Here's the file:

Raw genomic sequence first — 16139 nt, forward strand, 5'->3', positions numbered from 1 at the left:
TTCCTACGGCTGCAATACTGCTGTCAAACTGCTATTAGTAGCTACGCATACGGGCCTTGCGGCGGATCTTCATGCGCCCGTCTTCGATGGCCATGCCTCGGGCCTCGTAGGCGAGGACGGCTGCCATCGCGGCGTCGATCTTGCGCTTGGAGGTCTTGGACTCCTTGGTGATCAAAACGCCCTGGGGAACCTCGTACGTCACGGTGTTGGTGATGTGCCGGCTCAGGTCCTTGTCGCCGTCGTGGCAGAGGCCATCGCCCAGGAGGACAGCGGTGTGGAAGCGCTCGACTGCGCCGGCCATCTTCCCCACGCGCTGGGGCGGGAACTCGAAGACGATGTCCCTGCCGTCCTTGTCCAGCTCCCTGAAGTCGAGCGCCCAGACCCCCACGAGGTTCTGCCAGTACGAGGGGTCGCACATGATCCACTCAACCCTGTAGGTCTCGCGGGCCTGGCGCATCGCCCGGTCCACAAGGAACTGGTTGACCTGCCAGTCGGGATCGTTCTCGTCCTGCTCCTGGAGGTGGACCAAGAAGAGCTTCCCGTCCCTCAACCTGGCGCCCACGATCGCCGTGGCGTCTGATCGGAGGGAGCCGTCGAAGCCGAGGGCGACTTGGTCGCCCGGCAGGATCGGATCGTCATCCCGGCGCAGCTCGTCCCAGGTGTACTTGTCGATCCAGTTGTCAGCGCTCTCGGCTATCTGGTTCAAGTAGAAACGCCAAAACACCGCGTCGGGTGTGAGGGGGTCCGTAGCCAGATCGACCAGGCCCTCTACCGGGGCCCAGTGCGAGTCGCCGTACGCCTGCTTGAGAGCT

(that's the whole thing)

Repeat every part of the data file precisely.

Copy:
Raw genomic sequence first — 16139 nt, forward strand, 5'->3', positions numbered from 1 at the left:
TTCCTACGGCTGCAATACTGCTGTCAAACTGCTATTAGTAGCTACGCATACGGGCCTTGCGGCGGATCTTCATGCGCCCGTCTTCGATGGCCATGCCTCGGGCCTCGTAGGCGAGGACGGCTGCCATCGCGGCGTCGATCTTGCGCTTGGAGGTCTTGGACTCCTTGGTGATCAAAACGCCCTGGGGAACCTCGTACGTCACGGTGTTGGTGATGTGCCGGCTCAGGTCCTTGTCGCCGTCGTGGCAGAGGCCATCGCCCAGGAGGACAGCGGTGTGGAAGCGCTCGACTGCGCCGGCCATCTTCCCCACGCGCTGGGGCGGGAACTCGAAGACGATGTCCCTGCCGTCCTTGTCCAGCTCCCTGAAGTCGAGCGCCCAGACCCCCACGAGGTTCTGCCAGTACGAGGGGTCGCACATGATCCACTCAACCCTGTAGGTCTCGCGGGCCTGGCGCATCGCCCGGTCCACAAGGAACTGGTTGACCTGCCAGTCGGGATCGTTCTCGTCCTGCTCCTGGAGGTGGACCAAGAAGAGCTTCCCGTCCCTCAACCTGGCGCCCACGATCGCCGTGGCGTCTGATCGGAGGGAGCCGTCGAAGCCGAGGGCGACTTGGTCGCCCGGCAGGATCGGATCGTCATCCCGGCGCAGCTCGTCCCAGGTGTACTTGTCGATCCAGTTGTCAGCGCTCTCGGCTATCTGGTTCAAGTAGAAACGCCAAAACACCGCGTCGGGTGTGAGGGGGTCCGTAGCCAGATCGACCAGGCCCTCTACCGGGGCCCAGTGCGAGTCGCCGTACGCCTGCTTGAGAGCT